Production of oil from organic shale reservoirs is a function of porosity, hydrocarbon saturation, pore pressure, matrix permeability, and hydraulic fracture surface area plus fracture conductivity. Hydraulic fracture surface area, porosity, saturations and pore pressure dominate initial production rates. Matrix permeability becomes increasingly important in sustaining production later in time. Permeability measurements to oil from organic shale core samples are not commercially available today. However, permeability to oil is believed to be a function of pore throat size, wettability, and water saturation, the same as a conventional reservoir. This work investigates pore size, wettability, and expelled hydrocarbon volumes using log and core-based nuclear magnetic resonance data from the Eagle Ford Shale focused on the comprehensive evaluation of one well. Comparisons with core porosity measurements, scanning electron microscope images (SEM) and mercury injection capillary pressure tests (MICP) are compared with the nuclear magnetic resonance (NMR) interpretation for calibration and validation. The NMR T2 distribution is partitioned into regions of bound and producible free fluid.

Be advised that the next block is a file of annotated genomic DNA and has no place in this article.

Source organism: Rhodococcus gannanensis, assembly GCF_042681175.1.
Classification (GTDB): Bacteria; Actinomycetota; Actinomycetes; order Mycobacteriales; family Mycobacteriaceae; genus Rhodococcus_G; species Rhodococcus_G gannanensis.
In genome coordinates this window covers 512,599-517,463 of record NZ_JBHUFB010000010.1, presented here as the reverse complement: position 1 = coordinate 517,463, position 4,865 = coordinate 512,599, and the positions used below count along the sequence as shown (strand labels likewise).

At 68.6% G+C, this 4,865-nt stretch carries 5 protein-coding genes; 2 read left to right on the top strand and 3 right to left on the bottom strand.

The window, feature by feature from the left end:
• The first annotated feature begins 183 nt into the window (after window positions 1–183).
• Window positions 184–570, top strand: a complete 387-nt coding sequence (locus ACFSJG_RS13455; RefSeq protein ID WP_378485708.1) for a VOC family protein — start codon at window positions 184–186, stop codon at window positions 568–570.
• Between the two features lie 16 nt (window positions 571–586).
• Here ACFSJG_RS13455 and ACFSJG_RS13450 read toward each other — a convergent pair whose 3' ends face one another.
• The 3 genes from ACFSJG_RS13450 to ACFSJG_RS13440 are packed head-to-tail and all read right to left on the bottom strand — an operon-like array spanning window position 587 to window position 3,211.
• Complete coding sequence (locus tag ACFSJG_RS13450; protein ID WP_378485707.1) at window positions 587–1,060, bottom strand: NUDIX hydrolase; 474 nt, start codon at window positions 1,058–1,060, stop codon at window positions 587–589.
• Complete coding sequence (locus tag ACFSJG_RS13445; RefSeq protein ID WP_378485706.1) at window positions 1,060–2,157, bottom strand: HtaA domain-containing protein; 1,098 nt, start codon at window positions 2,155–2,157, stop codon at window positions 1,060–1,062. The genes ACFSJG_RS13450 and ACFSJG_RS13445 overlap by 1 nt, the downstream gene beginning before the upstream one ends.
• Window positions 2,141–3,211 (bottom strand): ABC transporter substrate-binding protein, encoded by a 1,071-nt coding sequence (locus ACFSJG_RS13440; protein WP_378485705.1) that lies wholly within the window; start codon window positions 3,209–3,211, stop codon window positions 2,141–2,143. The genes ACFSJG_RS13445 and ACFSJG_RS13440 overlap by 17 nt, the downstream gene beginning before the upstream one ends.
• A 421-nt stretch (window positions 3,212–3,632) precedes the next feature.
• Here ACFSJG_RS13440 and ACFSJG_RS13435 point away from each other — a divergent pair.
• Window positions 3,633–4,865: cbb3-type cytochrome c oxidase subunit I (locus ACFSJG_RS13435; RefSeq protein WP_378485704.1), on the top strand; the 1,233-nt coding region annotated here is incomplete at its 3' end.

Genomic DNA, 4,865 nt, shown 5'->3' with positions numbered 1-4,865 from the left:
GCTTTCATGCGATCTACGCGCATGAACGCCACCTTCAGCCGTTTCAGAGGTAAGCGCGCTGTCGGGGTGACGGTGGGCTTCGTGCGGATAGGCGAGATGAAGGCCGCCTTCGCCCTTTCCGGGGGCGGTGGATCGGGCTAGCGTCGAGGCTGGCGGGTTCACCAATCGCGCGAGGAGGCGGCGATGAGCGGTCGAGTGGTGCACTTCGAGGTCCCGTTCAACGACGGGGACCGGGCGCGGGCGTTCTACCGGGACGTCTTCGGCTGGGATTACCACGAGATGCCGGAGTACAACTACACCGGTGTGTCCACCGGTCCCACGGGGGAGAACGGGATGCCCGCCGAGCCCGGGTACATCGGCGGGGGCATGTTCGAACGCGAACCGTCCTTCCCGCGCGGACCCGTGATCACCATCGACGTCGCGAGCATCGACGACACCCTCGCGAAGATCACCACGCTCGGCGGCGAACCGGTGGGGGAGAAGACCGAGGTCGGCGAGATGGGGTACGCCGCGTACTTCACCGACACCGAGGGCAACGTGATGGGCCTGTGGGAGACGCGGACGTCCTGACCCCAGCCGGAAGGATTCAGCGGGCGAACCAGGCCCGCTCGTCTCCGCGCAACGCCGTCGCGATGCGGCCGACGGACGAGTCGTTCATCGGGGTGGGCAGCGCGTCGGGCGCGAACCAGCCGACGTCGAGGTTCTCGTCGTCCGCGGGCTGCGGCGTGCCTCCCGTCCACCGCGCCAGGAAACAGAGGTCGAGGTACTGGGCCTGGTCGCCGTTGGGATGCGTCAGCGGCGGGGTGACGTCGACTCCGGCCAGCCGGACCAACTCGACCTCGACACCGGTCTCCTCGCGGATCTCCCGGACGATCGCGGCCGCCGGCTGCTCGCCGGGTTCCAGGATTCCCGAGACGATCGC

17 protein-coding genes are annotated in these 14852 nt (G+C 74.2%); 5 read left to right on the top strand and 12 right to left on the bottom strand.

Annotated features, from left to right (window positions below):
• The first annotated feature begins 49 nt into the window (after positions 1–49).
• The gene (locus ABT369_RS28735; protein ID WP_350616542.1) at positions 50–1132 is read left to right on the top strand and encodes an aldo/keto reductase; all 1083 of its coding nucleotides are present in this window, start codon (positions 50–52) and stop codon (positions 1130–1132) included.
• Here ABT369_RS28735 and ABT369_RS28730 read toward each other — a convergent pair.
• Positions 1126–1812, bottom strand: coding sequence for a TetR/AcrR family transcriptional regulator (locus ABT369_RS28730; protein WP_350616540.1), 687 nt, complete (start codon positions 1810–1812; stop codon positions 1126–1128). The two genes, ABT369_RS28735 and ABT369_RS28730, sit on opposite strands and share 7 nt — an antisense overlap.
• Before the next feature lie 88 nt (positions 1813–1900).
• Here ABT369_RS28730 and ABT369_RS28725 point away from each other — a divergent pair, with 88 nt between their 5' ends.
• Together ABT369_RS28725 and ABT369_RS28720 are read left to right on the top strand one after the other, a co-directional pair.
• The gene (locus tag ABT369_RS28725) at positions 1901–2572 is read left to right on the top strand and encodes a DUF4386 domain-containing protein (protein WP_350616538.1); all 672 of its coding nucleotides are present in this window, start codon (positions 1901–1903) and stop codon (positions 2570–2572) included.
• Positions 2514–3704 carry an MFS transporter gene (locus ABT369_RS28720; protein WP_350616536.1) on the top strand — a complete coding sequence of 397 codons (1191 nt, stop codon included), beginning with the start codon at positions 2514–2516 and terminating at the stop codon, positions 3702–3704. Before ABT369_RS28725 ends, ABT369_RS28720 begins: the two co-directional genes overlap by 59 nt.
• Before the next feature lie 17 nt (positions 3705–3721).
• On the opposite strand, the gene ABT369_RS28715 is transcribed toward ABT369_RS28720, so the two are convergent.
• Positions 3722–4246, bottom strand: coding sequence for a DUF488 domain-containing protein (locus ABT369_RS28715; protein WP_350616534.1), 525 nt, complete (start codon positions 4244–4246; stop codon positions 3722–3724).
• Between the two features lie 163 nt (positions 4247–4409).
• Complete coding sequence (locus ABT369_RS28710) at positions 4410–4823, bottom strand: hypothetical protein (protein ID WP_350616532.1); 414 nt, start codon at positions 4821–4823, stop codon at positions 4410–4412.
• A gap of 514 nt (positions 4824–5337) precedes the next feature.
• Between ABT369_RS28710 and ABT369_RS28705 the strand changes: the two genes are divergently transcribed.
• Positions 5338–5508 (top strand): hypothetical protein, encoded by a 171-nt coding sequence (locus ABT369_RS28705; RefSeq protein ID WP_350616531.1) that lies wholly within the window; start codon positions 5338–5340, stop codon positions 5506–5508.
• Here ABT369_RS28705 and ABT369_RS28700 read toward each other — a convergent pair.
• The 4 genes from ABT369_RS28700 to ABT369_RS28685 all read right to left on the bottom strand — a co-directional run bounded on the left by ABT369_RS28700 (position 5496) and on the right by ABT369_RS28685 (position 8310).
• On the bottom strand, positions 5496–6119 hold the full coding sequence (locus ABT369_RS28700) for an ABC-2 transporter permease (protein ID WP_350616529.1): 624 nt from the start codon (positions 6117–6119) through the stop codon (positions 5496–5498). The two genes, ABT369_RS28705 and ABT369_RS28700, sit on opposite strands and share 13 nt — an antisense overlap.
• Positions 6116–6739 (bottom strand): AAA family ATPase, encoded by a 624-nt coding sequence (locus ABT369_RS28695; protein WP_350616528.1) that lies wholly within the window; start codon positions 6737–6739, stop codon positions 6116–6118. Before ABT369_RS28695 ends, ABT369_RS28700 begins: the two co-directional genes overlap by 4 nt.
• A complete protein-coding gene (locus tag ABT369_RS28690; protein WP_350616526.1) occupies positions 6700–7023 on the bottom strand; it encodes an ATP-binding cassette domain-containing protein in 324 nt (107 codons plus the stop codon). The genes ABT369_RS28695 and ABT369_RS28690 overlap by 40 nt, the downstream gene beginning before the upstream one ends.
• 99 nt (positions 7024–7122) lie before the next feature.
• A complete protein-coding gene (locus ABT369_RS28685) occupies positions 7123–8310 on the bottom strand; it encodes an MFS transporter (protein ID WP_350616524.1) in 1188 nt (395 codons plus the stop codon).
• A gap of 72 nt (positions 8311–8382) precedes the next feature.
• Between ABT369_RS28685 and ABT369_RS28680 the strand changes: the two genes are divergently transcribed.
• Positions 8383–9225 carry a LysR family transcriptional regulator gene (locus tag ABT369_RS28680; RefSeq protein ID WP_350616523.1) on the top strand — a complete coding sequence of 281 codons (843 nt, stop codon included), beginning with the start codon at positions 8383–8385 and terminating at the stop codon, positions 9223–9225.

Two types of pore systems are present in the Eagle Ford Shale; kerogen-hosted (OM) and inter/intra particle (IP). Bore hole logs indicate the upper Eagle Ford Shale is dominated by IP porosity, and the lower Eagle Ford Shale is dominated by OM porosity. Core NMR indicates OM pores are hydrocarbon wet while IP pores have mixed wettability. Core pore fluids are not representative of in-situ conditions as the lighter portion of the hydrocarbons have been expelled during core recovery. Comparison between log and core measured NMR allows the quantification of the expelled hydrocarbon - those zones with the "best" producibility. Understanding which portion of a shale reservoir contains producible fluids impacts target zone selection.